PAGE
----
She stopped working, went on disability and then got divorced.  She was facing life as a single mother and her symptoms were getting worse, with freezing episodes 2-3 times a day.  She started using a rescue drug that was an injection, but could not administer it to herself since she was home alone.  She often had to wait out the freezing episodes.

That is when she heard about Rock Steady Boxing.  At the time it was only offered in Indiana, so she called a local boxing gym and started training there.  She was training in a regular class with the guys who were getting in the ring.  It was incredibly intense, especially since Jen was the type of person who signed up for the gym but never went until it was time to cancel the membership.  She felt immediate results from the boxing.  She felt good on the days she went to class, and terrible on the other days.

Jen eventually helped set up Rock Steady Boxing with a friend in Costa Mesa, a 2 hour drive from her house.  Soon after, a boxing gym opened up near her.  She went to a class which was taught by her now business partner, Josh.  They eventually opened up a Rock Steady Boxing, and went from 14 to 90 people in a short time.  But they soon realized that they needed more than just boxing classes.  It had become clear that a support resource for people with Parkinson’s and their families was needed, with other services besides boxing classes.  And they wanted to open it up to people with other neurologic diseases.  2 years ago, on September 12, 2016, Jen and Josh opened Neuroboxing.  Today they now have 5 locations and also train other trainers to teach neuroboxing.  All of this happened in 2 years.

I asked Jen how she feels.  There are times that are not great, but most of the time she is feeling good.  Her children don’t remember a time that she did not have Parkinson’s.  They remember when she could not get out of bed and when they used to have to help her.  When her son was 5, he once asked if he was going to have Parkinson’s too.  He said:  “our last name is Parkinson’s, isn’t that why you have it?”

When asked if she knew what caused her PD, Jen said that she was in a car accident several months before her symptoms started.  She started having some cognitive issues soon after.  Jen later discovered that 4 other nurses she had worked with at the same facility all have PD.   The nurses are wondering if there was something in the facility that  affected all of them.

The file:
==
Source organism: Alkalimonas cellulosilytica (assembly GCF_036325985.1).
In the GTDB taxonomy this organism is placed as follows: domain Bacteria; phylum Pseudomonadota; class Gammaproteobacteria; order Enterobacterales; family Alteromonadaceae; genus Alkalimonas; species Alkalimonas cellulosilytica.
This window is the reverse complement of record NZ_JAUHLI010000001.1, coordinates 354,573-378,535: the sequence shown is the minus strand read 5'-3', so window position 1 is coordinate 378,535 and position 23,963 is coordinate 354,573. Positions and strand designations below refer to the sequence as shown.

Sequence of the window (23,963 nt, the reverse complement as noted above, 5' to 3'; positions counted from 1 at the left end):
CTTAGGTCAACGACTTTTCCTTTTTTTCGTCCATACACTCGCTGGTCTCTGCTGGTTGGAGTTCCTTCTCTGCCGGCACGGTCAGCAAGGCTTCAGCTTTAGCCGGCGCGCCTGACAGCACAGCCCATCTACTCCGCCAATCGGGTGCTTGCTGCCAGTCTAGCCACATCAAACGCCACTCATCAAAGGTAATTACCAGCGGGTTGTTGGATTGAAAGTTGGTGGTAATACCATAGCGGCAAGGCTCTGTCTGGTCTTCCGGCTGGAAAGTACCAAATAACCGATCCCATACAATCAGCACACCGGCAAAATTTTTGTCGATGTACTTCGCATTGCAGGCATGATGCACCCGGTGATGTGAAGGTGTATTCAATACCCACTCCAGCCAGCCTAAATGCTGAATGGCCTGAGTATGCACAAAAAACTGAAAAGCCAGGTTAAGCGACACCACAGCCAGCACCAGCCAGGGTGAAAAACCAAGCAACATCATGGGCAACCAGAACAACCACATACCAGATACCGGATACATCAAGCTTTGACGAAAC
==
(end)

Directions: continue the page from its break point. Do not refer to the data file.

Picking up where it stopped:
Although I had to leave before Jen’s presentation later that afternoon, I heard that she was terrific, inspiring and a true role model.  Our Wonder Woman, Jen Parkinson continues to amaze.

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DC Comics Wonder Woman

 

Thank you to Medtronic, one of the sponsors of the Victory Summit, who arranged for me to meet with Jen at the Summit.  While Jennifer does not have DBS, it has been very beneficial to many other patients with Parkinson’s and Medtronic has a line of DBS systems.

 

What’s Your Parkinson’s IQ?

You have just been diagnosed.  Or you have been living with PD for 20 years.  How much do you really know about Parkinson’s?  What is your Parkinson’s IQ?  Take this test and find out:

  1.  MDS stands for  a) multiple doctors who treat your Parkinson’s  b) Movement Disorders Specialist c) My Dog Spot
  2.  Dyskinesia is a) Strange, jerky movements b) You can’t remember song titles c) Bad dancing at the Disco
  3.  A DaTSCaN is what?  a)  a CT scan for Dogs  b) a brain scan that helps diagnose Parkinson’s  c) I have no idea
  4. What are internal tremors ?  a) shaking in your house  b) small tremors before an earthquake  c) the feeling that you are shaking inside your body
  5. Dystonia is  a) uncontrollable and intense muscle spasms  b) bad sounding music  c)you are tone deaf and cannot carry a tune
  6.  Parkinson’s can be caused by  a) pesticides  b) genetic mutations  c) traumatic brain injury d) sometimes we just don’t know  e) microbes in your gut f) all of the above
  7. Everyone with Parkinsons has visible tremors. a) true b) false
  8. Women account for what percentage of people with Parkinson’s? a) 10% b) 35%. c)50% d)75%
  9. The average age of onset for Parkinsons is a) 40 b) 50 c) 60 d) 70
  10. Research has shown that Exercise is one of the best things you can do to live well with Parkinsons. Which of the following exercises are recommended? A) running b) swimming c) yoga. d) boxing. e) dancing f)cycling g) tai chi h) all of the above I) none of the above